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Two Chairs in SnowTaking time over the drawing phase
of your landscape making journey,
whether you draw in snow, on the lawn or on paper,
will strongly influence the quality of the choices
you will ultimately make in the design
of the things for your landscape.

  • Drawing in your snow is a pleasant way to get thoughts going for your future projects. The great thing about snow as a medium is that it comes right to your house and presents you with a full clean canvas, allowing you to draw everywhere within your connected landscape, at full scale and all at the same time.
  • As you wander through the snow and mark the outlines of what you are thinking about creating, your feet will be exploring the the paths to important things and making tangible ‘footprints’ of future built projects or planting beds.
  • Once drawn out roughly, you can physically experience the relationships of all the landscape elements to one another.
    Now you can walk everything to see how the flow and the relational shaping of your various landscape elements will feel. You can check from all directions, adjusting your imprinted lines until you are pleased with form, flow and linkage of the parts of your place. Once imprinted, you can check the views of your evolving outlines from elsewhere, indoors and out.
  • Play with slow curves, fast curves, driveway apron curves, deck configurations, or anything you like.  Site a wall or planted bed, consider  shapes, beginning and ending points. Try out table and chair locations. You can tromp in outlines representing planned trees.
    You are searching for pleasing spatial relationships both functionally and esthetically. These beginning ideas will evolve as the projects come closer to life.
  • Try to avoid random footprints as best as you can until your intended shapes are pleasing, but if the process gets messy, the next snow will provide a new clean canvas.
    You will have more chances to try various ideas if you start with the early light snows.01 24_1733_edited-1…….
  • With a tape measure in your pocket, and an iphone you can give yourself notes and images to roughly record what your winter thought process has found.
    Even without much in the way of measurements though, you will have learned alot from your experience with the snow lines, and the thoughts they engendered.“Perhaps the truth depends on a walk around the lake”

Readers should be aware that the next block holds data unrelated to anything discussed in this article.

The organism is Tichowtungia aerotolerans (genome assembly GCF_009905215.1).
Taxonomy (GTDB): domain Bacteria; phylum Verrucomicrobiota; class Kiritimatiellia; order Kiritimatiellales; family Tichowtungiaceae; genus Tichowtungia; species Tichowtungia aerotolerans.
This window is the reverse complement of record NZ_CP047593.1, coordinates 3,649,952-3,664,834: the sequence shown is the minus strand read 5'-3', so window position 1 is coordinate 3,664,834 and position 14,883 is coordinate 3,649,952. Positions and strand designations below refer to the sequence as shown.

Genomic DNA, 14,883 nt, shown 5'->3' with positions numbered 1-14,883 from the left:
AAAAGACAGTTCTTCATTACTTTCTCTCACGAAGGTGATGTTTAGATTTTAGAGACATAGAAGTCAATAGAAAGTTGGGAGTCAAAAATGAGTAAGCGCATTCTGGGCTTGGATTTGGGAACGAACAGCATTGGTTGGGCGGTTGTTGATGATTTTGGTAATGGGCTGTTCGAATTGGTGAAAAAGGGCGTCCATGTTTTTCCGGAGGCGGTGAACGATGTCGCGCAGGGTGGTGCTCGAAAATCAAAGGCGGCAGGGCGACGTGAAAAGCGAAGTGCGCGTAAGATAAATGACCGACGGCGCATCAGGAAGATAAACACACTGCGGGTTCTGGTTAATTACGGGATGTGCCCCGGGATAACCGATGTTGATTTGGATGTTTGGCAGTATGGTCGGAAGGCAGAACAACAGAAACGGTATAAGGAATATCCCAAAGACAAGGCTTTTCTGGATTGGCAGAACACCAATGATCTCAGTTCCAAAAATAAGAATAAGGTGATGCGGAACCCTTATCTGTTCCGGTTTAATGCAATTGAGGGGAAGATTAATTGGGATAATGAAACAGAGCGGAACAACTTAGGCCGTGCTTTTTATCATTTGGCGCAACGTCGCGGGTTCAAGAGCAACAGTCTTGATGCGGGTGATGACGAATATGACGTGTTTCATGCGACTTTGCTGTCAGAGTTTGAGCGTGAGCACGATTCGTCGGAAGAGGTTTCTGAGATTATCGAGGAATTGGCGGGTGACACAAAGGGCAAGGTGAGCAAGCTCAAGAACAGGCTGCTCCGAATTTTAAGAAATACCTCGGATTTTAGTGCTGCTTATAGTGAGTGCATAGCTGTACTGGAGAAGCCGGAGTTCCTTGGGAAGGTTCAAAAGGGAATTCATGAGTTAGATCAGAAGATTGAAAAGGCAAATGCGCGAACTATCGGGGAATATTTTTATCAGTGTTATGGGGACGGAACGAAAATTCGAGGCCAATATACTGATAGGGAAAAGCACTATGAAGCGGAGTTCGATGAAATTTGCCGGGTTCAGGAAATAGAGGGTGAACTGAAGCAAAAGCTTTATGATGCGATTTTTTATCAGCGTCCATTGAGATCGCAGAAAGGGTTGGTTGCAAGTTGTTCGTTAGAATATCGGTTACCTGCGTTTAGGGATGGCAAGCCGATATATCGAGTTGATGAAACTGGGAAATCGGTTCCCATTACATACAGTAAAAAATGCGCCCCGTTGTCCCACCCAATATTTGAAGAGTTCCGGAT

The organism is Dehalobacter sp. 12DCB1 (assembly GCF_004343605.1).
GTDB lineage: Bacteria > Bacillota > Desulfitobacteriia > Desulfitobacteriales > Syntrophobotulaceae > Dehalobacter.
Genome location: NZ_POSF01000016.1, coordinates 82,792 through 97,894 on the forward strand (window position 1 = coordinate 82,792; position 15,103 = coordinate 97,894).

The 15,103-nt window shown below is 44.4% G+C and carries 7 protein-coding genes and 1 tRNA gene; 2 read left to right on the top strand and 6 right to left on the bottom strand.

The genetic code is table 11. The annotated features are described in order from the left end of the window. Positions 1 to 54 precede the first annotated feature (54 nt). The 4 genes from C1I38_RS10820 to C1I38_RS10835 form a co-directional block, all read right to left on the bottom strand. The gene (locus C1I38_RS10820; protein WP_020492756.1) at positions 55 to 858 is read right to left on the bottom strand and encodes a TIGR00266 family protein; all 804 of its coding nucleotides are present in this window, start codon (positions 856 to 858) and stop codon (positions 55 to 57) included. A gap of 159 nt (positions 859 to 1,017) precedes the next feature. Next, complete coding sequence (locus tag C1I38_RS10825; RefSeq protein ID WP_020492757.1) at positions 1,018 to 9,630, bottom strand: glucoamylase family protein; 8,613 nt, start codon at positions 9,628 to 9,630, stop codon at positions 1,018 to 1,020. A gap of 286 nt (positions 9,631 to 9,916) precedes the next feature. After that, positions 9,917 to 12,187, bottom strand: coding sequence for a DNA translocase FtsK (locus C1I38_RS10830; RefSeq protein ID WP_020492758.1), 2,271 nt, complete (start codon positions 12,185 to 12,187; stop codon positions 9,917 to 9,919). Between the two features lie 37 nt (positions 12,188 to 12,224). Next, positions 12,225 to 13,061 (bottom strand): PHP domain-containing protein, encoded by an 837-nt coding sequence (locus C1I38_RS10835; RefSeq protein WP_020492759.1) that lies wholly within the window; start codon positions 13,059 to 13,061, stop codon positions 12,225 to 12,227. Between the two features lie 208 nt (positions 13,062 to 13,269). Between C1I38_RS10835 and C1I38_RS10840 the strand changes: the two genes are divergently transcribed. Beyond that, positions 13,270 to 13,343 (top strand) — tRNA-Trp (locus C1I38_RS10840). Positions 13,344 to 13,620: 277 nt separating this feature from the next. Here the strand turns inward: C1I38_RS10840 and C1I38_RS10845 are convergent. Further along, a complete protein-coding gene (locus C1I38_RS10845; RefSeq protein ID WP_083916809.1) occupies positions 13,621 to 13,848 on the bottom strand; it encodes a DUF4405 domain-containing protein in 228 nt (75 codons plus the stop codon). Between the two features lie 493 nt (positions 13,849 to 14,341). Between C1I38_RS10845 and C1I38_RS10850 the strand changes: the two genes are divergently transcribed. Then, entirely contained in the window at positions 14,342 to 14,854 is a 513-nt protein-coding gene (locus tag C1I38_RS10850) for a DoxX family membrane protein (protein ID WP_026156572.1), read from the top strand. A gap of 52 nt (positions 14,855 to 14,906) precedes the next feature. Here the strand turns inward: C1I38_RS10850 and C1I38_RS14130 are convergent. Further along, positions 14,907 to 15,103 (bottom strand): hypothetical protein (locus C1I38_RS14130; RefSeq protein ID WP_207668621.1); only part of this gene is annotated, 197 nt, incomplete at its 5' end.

………………………………………………………Wallace Stevens
  • By Spring you will perhaps have developed some ideas of what you may want. Once the ground is green or brown again you can be laying things out in an exploratory way using braided line, chalk based marking sprays and stakes.
    Invariably there will be new or preeminent considerations which come to the fore as your organic things reawaken, become fully three dimensional and your active outdoor life begins again. Add these thoughts into the mix and just keep thinking...

  • While having carefully considered your range of choices before beginning your projects, you may find that you want to adjust and fine tune your compositions right up to and even during the time of building. That’s fine.
  • Leaving details as flexible as possible until it is necessary to finalise them usually leads to the best custom work with natural materials, if you can continue to pay close attention all along the way.

“If the designer is forced by complications to
figure things out on paper,
the final result will be better if the plan
is then memorized and hidden,
and the work laid out on the ground
with the help of stakes and string”

…………………………………………………….Fletcher Steele   Gardens and People

Here is a link to some other “USEFUL SNOW IDEAS”

Ellen Cool

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  • All written and visual materials on this site are Copyrighted. (C) Ellen Cool 2010 - 2021

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